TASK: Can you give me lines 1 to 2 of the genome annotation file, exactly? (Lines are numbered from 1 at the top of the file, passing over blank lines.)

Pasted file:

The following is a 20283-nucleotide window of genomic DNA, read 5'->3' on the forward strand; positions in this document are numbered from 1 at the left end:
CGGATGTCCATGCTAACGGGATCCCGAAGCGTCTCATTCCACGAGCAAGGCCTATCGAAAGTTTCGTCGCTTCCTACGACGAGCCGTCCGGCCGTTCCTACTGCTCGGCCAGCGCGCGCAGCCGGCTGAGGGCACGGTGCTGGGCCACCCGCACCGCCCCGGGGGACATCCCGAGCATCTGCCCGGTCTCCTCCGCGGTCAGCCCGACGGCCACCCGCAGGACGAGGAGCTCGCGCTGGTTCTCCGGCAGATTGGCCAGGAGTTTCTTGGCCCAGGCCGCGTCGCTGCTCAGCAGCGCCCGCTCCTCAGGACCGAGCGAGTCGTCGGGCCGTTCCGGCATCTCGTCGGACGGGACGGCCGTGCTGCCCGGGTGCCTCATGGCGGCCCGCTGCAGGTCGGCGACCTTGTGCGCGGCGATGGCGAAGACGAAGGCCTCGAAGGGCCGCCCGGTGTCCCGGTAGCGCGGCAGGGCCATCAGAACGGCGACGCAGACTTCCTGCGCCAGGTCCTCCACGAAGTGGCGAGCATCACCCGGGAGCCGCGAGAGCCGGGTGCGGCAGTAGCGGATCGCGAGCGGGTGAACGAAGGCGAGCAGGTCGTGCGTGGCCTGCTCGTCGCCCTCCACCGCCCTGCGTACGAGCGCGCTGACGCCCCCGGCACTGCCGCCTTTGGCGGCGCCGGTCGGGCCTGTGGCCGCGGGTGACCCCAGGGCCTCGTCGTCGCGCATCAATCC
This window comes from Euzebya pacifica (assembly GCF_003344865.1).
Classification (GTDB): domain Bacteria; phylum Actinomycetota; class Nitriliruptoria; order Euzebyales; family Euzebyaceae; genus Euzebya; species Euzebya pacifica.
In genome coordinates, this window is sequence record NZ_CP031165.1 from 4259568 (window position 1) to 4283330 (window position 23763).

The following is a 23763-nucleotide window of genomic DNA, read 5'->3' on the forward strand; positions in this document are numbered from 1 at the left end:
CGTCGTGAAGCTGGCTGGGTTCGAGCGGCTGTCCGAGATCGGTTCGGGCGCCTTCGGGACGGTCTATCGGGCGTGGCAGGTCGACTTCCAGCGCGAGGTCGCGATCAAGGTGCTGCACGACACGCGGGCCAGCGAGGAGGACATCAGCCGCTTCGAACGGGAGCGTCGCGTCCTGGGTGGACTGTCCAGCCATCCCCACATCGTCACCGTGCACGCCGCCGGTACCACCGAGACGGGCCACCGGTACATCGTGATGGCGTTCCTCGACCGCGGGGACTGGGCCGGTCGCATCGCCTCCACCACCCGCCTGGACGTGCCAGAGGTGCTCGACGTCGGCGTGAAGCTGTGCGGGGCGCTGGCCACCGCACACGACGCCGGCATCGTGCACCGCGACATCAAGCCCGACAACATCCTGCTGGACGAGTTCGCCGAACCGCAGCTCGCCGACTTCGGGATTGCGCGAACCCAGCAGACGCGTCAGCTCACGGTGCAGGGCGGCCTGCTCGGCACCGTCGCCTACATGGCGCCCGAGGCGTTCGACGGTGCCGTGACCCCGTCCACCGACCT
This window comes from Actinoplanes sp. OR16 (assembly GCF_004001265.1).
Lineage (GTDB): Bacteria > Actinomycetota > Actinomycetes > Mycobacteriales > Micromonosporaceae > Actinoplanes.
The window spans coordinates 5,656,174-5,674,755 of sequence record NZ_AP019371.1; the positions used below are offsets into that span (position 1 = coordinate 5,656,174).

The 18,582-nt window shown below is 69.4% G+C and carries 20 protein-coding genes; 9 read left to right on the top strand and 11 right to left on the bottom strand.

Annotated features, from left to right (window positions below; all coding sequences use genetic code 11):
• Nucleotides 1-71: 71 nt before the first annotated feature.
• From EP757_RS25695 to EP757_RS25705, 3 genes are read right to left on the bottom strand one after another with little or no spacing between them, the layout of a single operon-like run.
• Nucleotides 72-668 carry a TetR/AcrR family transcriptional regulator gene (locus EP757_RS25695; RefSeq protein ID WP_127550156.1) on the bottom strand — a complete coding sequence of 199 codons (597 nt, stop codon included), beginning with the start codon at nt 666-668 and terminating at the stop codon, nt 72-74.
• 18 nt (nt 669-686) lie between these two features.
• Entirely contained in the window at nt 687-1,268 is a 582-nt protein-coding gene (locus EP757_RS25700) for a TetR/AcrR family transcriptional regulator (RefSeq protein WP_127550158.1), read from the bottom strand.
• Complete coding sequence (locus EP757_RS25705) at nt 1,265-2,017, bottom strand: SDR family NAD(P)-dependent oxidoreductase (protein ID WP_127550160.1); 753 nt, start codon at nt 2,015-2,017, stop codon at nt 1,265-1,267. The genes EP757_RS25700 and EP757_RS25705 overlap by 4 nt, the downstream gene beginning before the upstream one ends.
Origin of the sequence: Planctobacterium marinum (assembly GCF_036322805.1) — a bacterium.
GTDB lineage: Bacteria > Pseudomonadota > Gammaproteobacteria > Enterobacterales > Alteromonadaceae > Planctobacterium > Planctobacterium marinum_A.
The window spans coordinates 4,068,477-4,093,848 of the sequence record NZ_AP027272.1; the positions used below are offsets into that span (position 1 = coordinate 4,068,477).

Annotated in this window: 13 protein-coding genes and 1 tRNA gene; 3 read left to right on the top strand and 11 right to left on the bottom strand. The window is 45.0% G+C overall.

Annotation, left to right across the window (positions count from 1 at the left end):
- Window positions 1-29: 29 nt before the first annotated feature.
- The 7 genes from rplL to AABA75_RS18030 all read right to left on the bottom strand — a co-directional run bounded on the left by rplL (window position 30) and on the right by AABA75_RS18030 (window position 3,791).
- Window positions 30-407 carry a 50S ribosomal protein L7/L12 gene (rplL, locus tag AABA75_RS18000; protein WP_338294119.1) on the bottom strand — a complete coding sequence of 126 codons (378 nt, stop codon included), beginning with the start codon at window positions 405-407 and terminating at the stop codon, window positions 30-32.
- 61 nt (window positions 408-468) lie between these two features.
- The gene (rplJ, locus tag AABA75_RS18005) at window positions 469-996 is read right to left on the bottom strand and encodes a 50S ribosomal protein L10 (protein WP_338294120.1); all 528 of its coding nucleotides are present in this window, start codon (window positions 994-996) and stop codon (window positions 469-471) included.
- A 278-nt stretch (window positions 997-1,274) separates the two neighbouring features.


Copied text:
The following is a 20283-nucleotide window of genomic DNA, read 5'->3' on the forward strand; positions in this document are numbered from 1 at the left end:
CGGATGTCCATGCTAACGGGATCCCGAAGCGTCTCATTCCACGAGCAAGGCCTATCGAAAGTTTCGTCGCTTCCTACGACGAGCCGTCCGGCCGTTCCTACTGCTCGGCCAGCGCGCGCAGCCGGCTGAGGGCACGGTGCTGGGCCACCCGCACCGCCCCGGGGGACATCCCGAGCATCTGCCCGGTCTCCTCCGCGGTCAGCCCGACGGCCACCCGCAGGACGAGGAGCTCGCGCTGGTTCTCCGGCAGATTGGCCAGGAGTTTCTTGGCCCAGGCCGCGTCGCTGCTCAGCAGCGCCCGCTCCTCAGGACCGAGCGAGTCGTCGGGCCGTTCCGGCATCTCGTCGGACGGGACGGCCGTGCTGCCCGGGTGCCTCATGGCGGCCCGCTGCAGGTCGGCGACCTTGTGCGCGGCGATGGCGAAGACGAAGGCCTCGAAGGGCCGCCCGGTGTCCCGGTAGCGCGGCAGGGCCATCAGAACGGCGACGCAGACTTCCTGCGCCAGGTCCTCCACGAAGTGGCGAGCATCACCCGGGAGCCGCGAGAGCCGGGTGCGGCAGTAGCGGATCGCGAGCGGGTGAACGAAGGCGAGCAGGTCGTGCGTGGCCTGCTCGTCGCCCTCCACCGCCCTGCGTACGAGCGCGCTGACGCCCCCGGCACTGCCGCCTTTGGCGGCGCCGGTCGGGCCTGTGGCCGCGGGTGACCCCAGGGCCTCGTCGTCGCGCATCAATCC